Breakfast. We will penetrate the heart of the Hunza Valley (the Silk Road and one of the most beautiful places on the planet… I say this with knowledge of the facts). Arrival in the capital of the Valley, Karimabad. It is a small town in the mountains, with stone streets, neat, clean, with cafes and restaurants, craft stalls and antiques sales. A quiet place, ideal for a long stop and tour the famous Hunza Valley. Walk through the mountains and valleys full of apple trees, enjoy the blue river and meet the empowered women and men of the town with their self-managed projects. Here the people are educated, both men and women and they are all Ismailis with the Aga Khan as the leader of the religion. It is a unique place in Pakistan. After visiting the ancient villages in the area, we will reach Gulmit. We will greet the Mir, descendant of the Feudal Lord of the area and we will explore the traditional houses of the town. Accommodation: Hotel Tourist Inn. FB

Day 7: GULMIT - PHANDER (6h)

Breakfast. 4x4 route through the Himalayas to Phander. It is a mountain lake. On the way, stop in villages and rural markets. Accommodation: Government mountain hotel. FB


Breakfast. Long route through landscapes of great beauty. Centuries-old coniferous forests, adobe villages perched on the mountains and in the small valleys through which barely explored rivers flow. After crossing the Shandur Pass, where the highest Polo tournament in the world is held (the tribes of this area invented this sport that the British adopted as their own ...), we will arrive at the mountain Kingdom of Chitral. Accommodation: Hotel Terichmir. FB


Breakfast. 4x4 route to the Kingdom of Ayún, linked to Chitral. From there we will reach Rumbur, a small isolated valley where an ancient culture of unknown origin has been preserved, we speak of the Kalash people. Animist women continue to wear traditional clothing and wear intricate beaded and seashell headdresses. It is certainly a surprising image. Islam is advancing in this valley but 50% of its inhabitants continue to practice the ancient pagan rituals related to the seasons and the mountain spirits. We will walk through the various villages that make up this beautiful mountain valley. Accommodation: Kalash Hostel. FB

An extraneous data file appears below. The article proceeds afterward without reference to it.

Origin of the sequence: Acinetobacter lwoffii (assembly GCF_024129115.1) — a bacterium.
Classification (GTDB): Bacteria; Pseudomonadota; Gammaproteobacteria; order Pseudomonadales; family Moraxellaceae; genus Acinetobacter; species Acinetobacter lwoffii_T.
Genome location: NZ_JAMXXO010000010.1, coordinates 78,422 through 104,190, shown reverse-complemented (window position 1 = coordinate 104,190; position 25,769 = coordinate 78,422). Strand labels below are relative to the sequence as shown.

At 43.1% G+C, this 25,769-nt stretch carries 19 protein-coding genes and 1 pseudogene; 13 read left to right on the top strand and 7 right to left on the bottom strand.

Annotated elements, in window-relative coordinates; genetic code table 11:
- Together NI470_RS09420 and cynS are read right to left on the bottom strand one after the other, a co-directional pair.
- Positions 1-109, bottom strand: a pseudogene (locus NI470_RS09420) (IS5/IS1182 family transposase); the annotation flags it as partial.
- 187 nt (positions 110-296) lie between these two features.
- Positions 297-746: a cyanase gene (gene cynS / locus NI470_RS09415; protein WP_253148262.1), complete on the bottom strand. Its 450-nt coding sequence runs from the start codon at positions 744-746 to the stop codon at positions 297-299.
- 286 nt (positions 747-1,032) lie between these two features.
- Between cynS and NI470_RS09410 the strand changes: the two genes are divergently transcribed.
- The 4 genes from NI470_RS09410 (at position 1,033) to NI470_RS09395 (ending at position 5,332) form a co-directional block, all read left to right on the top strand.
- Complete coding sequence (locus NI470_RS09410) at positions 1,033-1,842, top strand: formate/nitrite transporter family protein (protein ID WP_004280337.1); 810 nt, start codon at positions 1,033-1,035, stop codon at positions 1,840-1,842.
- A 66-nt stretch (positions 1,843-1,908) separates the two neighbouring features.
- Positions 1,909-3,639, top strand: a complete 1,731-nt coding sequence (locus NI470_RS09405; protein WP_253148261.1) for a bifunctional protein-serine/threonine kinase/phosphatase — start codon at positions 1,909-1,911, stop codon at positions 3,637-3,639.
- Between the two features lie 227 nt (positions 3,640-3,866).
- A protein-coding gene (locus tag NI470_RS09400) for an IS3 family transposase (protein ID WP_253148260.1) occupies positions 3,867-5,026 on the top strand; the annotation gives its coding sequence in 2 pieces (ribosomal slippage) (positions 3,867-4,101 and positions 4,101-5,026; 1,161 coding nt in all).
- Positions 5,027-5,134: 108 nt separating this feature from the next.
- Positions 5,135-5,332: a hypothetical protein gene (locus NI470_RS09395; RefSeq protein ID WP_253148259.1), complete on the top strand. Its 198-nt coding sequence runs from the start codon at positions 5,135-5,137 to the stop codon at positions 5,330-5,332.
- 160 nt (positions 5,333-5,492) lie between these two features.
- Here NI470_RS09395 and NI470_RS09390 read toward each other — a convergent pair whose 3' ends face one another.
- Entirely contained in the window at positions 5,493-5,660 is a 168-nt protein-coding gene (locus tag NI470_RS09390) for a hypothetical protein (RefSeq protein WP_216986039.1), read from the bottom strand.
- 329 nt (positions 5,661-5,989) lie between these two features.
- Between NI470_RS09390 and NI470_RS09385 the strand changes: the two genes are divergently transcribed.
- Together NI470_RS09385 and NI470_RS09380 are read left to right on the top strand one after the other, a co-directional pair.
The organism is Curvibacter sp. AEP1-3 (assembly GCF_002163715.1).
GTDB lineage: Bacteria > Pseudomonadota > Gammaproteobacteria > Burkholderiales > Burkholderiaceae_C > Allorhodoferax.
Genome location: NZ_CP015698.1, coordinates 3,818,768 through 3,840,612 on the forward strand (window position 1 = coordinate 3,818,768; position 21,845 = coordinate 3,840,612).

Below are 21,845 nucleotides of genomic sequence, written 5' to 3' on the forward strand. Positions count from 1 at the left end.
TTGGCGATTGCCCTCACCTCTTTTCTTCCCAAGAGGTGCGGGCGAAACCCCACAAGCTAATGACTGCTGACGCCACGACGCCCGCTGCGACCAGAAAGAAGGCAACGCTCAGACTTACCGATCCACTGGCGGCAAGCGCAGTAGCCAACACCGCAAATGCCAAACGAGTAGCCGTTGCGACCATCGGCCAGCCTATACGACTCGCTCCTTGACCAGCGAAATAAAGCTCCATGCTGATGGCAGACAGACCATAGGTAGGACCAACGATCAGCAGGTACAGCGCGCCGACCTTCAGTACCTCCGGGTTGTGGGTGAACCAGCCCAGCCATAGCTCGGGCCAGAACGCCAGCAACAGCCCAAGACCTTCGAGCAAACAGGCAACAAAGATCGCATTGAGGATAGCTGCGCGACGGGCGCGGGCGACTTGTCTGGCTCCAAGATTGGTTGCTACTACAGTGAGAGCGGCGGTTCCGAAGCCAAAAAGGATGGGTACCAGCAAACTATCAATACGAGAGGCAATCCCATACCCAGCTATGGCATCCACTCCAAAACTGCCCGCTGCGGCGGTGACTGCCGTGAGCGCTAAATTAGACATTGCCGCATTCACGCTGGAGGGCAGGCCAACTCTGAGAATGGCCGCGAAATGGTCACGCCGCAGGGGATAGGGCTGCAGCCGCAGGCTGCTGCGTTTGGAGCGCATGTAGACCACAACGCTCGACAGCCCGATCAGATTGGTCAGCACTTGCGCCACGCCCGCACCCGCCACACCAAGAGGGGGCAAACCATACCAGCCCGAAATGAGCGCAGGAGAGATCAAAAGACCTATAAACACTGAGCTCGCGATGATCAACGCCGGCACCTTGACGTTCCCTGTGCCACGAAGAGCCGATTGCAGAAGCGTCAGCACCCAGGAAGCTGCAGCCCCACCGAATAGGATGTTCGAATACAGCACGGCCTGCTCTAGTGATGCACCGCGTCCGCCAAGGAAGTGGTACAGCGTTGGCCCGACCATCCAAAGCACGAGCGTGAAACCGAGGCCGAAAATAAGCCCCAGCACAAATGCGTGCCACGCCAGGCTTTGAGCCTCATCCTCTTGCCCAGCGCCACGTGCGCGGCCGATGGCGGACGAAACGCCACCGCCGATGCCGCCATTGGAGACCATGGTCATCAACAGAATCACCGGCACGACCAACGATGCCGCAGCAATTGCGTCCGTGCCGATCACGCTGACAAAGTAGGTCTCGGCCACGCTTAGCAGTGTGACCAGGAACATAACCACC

Breakfast. Talk about the Kalash culture, the last people of the Himalaic religion in the Hindukush. Route along a winding track to neighboring Nuristanis, the ancient red kalasghas converted today to Islam by order of the king of Afghanistan in the 1920s. The physical appearance of men and women is surprising (fair skin, green and blue eyes, many blondes and blondes…). There is a theory that they are descendants of soldiers of Central European origin who were part of the troops of Alexander the Great who passed through this region on his way to India. Physical appearance aside, the men (women hardly leave their homes when there are foreign visitors) Nuristanis are very hospitable. After the visit, we will return to Rumbur to spend the last night with the kalashas. Accommodation: Kalash Hostel. FB


Breakfast. Farewell to our hosts the Kalash and goodbye to this untamed land. Long route enjoying the scenery through gorges next to the Panjkora river, up to the fertile valleys of the Hindus. Objective: Peshawar. Mythical ancient border city, located on the Karakorum highway, a strategic point on the Silk Road, east of the Khyber Pass through which the Persian Empire, Alexander the Great, the Mughals, Marco Polo and even Churchil passed !. Cultural crossroads and hotbed of intrigue and collusion, where history is everywhere. Arrival and accommodation at the hotel. Accommodation: Hotel Empire. FB


Breakfast. Talk about Peshawar (urban map to understand historical periods and socio-economic reality). Exploring the old quarter on foot; mosques, palaces, Sikh and Christian-Hindu neighborhoods, the popular atmosphere of the markets, the shopping streets… The city has welcomed thousands of Afghan refugees, it is noted by the large number of women covered with burqas; impacts. Accommodation: Hotel Empire. FB


Breakfast. Excursion to the mythical Khyber Pass (permission must be requested to visit it). Tribal atmosphere in this area near the Afghan border. After touring the area and some of the local markets, we will continue to the Peshawar Museum. After lunch we will visit the Mahabat Khan Mosque and with the local guide we will be able to penetrate the bowels of the most authentic Peshawar and understand the essence of the most magical city in Pakistan. Accommodation: Hotel Empire. FB